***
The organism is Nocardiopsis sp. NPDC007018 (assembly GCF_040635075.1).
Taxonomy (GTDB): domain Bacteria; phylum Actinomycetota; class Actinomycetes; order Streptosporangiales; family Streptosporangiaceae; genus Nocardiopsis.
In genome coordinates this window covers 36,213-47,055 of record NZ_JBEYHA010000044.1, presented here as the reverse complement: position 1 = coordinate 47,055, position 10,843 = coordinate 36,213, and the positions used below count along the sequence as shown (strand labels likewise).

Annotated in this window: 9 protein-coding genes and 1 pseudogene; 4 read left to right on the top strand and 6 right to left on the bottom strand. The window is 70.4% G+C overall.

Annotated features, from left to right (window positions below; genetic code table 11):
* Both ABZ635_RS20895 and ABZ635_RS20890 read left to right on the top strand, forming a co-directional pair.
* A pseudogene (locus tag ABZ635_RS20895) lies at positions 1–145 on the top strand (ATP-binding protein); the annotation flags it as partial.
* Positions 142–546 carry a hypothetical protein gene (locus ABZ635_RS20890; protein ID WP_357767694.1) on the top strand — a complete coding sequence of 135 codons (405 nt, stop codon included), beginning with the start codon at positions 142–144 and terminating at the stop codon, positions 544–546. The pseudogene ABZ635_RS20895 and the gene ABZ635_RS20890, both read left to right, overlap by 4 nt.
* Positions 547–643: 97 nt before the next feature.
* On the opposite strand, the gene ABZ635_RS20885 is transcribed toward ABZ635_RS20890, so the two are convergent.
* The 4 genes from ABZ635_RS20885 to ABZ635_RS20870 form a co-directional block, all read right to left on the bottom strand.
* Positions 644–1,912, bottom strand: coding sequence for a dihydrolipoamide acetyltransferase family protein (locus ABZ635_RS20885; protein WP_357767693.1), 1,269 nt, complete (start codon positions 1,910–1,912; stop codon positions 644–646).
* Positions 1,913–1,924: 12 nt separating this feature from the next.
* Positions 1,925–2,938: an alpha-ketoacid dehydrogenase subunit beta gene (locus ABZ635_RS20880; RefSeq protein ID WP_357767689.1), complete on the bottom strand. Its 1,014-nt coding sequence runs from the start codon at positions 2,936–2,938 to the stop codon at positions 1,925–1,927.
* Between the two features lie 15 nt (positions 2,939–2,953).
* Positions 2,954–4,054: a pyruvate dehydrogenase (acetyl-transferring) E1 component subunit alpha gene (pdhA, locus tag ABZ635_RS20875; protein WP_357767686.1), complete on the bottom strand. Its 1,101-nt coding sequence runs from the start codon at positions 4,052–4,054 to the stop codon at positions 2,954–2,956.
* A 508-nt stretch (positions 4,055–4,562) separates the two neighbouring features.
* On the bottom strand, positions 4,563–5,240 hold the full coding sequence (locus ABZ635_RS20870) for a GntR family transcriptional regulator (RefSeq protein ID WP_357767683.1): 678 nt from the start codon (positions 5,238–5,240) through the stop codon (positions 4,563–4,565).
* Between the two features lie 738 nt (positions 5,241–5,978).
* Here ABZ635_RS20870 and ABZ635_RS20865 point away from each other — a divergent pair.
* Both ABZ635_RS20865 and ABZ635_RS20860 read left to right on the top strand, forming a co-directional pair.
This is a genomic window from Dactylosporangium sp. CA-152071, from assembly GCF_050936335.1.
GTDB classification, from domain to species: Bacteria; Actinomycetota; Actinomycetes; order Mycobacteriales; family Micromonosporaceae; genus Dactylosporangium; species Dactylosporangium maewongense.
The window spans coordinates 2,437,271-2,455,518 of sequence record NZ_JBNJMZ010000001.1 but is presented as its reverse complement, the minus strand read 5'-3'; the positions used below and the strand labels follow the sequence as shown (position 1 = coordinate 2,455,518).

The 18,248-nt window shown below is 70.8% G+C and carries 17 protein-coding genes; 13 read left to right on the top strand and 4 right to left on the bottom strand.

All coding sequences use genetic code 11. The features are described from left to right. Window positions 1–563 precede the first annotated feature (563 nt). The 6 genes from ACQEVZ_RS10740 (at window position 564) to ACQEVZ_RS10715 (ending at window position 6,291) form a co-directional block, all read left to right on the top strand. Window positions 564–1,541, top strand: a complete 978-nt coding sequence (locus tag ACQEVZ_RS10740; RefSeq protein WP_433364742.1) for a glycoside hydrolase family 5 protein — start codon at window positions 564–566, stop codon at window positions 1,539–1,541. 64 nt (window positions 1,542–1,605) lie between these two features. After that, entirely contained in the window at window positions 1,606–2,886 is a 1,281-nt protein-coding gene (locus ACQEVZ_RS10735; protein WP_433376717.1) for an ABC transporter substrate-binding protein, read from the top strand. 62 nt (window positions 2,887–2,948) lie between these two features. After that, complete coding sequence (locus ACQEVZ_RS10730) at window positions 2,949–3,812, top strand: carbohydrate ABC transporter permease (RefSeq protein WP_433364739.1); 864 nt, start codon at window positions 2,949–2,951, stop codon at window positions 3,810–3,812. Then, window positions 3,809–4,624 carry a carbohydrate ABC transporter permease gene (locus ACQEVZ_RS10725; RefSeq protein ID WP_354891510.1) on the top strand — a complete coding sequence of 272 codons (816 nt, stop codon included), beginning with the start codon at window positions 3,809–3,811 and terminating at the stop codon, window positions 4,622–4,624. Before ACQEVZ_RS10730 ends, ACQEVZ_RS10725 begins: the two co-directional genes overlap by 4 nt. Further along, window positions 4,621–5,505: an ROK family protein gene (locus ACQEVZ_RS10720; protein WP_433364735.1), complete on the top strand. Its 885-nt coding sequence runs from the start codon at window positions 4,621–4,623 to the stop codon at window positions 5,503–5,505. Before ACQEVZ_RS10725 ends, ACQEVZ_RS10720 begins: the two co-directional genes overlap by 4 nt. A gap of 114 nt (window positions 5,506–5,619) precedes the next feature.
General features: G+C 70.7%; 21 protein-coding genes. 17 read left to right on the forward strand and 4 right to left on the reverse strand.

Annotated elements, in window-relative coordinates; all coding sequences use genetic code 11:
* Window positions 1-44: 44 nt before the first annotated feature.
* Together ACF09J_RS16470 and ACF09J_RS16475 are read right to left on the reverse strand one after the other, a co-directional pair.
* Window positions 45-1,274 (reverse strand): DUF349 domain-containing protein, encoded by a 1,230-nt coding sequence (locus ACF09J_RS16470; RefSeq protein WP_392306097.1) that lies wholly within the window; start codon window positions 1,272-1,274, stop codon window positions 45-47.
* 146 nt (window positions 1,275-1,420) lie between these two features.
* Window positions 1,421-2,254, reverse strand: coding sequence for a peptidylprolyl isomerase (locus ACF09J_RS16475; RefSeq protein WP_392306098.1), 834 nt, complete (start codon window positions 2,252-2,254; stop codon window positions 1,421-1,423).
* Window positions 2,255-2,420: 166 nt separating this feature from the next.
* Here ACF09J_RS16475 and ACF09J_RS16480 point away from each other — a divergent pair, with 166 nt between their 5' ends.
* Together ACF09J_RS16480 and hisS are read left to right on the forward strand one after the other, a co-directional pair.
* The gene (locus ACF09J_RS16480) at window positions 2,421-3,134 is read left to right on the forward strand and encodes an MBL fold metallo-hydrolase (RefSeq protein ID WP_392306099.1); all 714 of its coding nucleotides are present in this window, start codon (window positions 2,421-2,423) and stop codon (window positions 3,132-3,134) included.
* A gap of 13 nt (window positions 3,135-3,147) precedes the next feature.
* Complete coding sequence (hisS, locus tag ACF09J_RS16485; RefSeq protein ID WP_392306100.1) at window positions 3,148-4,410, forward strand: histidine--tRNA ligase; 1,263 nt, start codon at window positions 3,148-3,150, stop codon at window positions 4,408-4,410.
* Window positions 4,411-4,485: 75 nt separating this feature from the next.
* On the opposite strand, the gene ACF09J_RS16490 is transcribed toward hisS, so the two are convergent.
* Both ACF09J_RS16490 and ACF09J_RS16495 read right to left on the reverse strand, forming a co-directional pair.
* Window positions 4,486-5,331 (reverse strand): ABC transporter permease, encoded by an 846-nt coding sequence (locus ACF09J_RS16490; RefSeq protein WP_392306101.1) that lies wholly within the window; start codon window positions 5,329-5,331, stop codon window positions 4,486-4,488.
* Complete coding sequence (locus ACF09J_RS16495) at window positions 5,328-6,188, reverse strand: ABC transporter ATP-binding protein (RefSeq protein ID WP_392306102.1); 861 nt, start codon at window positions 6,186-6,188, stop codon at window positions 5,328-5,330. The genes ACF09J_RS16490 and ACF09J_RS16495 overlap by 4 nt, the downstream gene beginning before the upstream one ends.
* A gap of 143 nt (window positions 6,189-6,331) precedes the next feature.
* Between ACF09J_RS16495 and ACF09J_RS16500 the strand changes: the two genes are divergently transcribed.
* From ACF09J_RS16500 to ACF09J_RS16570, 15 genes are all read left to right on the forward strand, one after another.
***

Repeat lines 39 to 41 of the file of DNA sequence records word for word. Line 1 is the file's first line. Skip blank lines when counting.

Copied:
* Complete coding sequence (hisS, locus tag ACF09J_RS16485; RefSeq protein ID WP_392306100.1) at window positions 3,148-4,410, forward strand: histidine--tRNA ligase; 1,263 nt, start codon at window positions 3,148-3,150, stop codon at window positions 4,408-4,410.
* Window positions 4,411-4,485: 75 nt separating this feature from the next.
* On the opposite strand, the gene ACF09J_RS16490 is transcribed toward hisS, so the two are convergent.